It was very moving to hear a participant in the Tono-Kyoto research program of cultural capital say cheerfully, "I want to keep improving Tono so I can live here to the age of 100 and say I've had a happy life. Old farmhouses in this area have been designated Important Cultural Assets. My idea is to make them into guesthouses where visitors can experience true farmhouse hospitality."
NPO Tono Natural Life Network is an organization that serves as a contact point for the area's farmhouse inns and other pr i vate homes providing accommodations to visitors. Akiko Asanuma, the coordinator of the organization, explains. "During their stay, visitors have a chance to have deep conversations with the families that have opened their homes to them. These conversations can have great meaning for both sides. Many local residents have come to the point where they realize that they themselves have to act to reinvigorate the community. The College's success depends on whether it can translate this realization into a sustained wave of action."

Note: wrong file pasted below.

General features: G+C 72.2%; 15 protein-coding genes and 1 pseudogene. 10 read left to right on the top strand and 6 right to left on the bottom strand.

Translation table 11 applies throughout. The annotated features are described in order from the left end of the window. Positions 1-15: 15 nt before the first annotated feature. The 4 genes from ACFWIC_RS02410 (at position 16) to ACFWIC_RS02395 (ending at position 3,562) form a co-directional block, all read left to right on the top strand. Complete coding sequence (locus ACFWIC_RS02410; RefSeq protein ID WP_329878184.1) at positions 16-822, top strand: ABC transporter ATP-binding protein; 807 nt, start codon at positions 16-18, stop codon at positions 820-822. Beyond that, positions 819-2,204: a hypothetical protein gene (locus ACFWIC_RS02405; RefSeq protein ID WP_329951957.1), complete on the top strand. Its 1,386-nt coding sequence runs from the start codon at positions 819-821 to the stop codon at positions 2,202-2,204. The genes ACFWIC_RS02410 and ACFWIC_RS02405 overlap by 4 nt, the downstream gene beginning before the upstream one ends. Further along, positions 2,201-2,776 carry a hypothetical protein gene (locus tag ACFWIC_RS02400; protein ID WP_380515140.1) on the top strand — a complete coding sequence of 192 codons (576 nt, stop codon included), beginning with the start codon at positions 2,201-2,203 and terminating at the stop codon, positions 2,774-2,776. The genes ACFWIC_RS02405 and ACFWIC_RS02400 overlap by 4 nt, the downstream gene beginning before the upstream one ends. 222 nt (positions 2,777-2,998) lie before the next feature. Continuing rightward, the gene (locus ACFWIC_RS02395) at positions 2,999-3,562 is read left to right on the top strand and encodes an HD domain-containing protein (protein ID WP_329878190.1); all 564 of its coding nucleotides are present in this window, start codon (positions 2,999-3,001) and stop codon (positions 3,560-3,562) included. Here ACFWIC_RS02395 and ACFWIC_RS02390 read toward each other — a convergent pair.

About 4,000 people visited the College during 2014, and stays at private homes accounted for approximately 40 percent of the total of 1,800 overnight stays. The hopes of local residents are manifested in the close interaction fostered by families opening their homes to visitors.
Office Manager Higuchi of the Innovative Revitalization Group says, "Attracting new businesses or drawing tour buses to the region are common methods in revitalization. But our approach is all about identifying the real problems and challenges by communicating with residents from various angles. Having understood the true problems, we proceed to implement solutions. This is the basic concept in 'communitycentered design.' The idea is to continuously link all stakeholders with the community and to constantly work toward enhancing the area's appeal."
This results in tangible value for society in the form of new businesses, new human resources, and changes in the community.